Last night I watched a presentation by Richard Florida talking about creativity. Through time humans have gone through different periods such as agricultural, industrial and more recently information (technology). I think he is suggesting that we may be moving into a new period, the creativity period, at least among the developed countries, particularly when we take into account the recent statistics and the percentages of populations involved as laborers (falling) or creators (rising). If I am understanding his predictions correctly then the time for us older people to take our rightful place in society is right here and now.

Just think of all the knowledge and experience tucked away in older brains! My impression is that even in the high-tech world some of the early pioneers started out with ideas and followed them through in their garages. I’m not sure that we need expensively equipped work places at least to get our ideas off the ground. If we do then there should be a facility available to us to take our ideas on board and develop them.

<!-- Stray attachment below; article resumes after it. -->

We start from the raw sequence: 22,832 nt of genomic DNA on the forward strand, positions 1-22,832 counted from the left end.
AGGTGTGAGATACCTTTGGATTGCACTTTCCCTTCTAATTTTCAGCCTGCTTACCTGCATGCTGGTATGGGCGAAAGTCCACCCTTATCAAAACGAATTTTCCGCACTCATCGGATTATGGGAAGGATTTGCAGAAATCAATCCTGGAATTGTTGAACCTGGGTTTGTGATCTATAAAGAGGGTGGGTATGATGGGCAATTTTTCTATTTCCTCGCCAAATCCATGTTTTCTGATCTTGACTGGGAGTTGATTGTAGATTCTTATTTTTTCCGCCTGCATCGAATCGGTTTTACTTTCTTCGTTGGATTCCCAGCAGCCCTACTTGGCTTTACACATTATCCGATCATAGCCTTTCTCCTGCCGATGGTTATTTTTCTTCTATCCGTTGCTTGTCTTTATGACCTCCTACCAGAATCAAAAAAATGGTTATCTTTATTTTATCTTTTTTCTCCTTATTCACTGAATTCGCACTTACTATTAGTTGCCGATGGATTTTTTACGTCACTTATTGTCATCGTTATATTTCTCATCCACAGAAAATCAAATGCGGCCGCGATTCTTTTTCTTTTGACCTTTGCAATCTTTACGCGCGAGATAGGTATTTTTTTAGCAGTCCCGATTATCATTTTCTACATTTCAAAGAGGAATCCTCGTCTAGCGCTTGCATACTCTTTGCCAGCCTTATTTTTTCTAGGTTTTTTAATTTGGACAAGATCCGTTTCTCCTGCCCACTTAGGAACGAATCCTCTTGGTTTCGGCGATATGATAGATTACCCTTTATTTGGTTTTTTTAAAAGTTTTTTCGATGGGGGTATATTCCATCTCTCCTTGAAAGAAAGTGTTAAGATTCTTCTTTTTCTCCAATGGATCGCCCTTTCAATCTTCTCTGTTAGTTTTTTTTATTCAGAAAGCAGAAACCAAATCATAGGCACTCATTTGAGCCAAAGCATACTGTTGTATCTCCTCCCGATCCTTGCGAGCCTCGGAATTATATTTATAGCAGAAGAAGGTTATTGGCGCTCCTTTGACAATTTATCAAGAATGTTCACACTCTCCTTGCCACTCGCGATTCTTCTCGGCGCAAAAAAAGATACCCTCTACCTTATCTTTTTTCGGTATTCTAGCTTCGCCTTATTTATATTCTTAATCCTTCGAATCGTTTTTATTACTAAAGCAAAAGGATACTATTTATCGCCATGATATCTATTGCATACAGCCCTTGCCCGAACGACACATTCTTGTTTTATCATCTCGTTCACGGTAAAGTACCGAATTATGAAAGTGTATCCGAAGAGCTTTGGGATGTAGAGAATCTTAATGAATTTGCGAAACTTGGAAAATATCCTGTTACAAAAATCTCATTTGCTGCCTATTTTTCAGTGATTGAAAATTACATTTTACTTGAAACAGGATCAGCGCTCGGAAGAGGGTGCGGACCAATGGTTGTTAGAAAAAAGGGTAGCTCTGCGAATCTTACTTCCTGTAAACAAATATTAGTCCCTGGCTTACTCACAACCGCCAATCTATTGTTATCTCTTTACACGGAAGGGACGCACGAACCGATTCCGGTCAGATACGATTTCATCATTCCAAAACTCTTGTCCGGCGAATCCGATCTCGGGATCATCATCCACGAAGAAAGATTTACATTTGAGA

Florida argues that economic downturns in mankind’s history such as the great depression triggered huge steps forward. Following this argument logic suggests that the recent world depression may also provide a springboard to make another leap forward. If this is correct then with so many talented older people around, many of us with time on our hands, isn’t it time that the world stopped dismissing us as an economic burden and started to regard us as a talented asset and encourage us to use all this knowledge and experience we have acquired over the years? Just because we can no longer physically cope with a full working week doesn’t mean that we should end up on the scrap heap.

I have just been sent a link to a blog site set up by a 92-year-old who was lonely after the death of his wife. With the help of his grandsons he is also exploring the Alps and having a ball! He worries about how he will cope (with his gammy leg!). What a pity he and his wife didn’t have enough belief in themselves to do more when they were both younger.

As older people we have two problems. Society treats us as second class citizens which we believe and then assume we are not capable of anything but being a burden (like women and coloured people in the past). We then have the problem of not believing in ourselves and therefore not even attempting to achieve.

If Florida is right and we are moving into the creativity age (in all areas of life) then let’s make use of our talents and knowledge and move in there. I’m sure many of us could show youngsters a thing or two. We are not just expensive ornaments.

But lets not wait until we are 92 to find ourselves and find what we are capable of!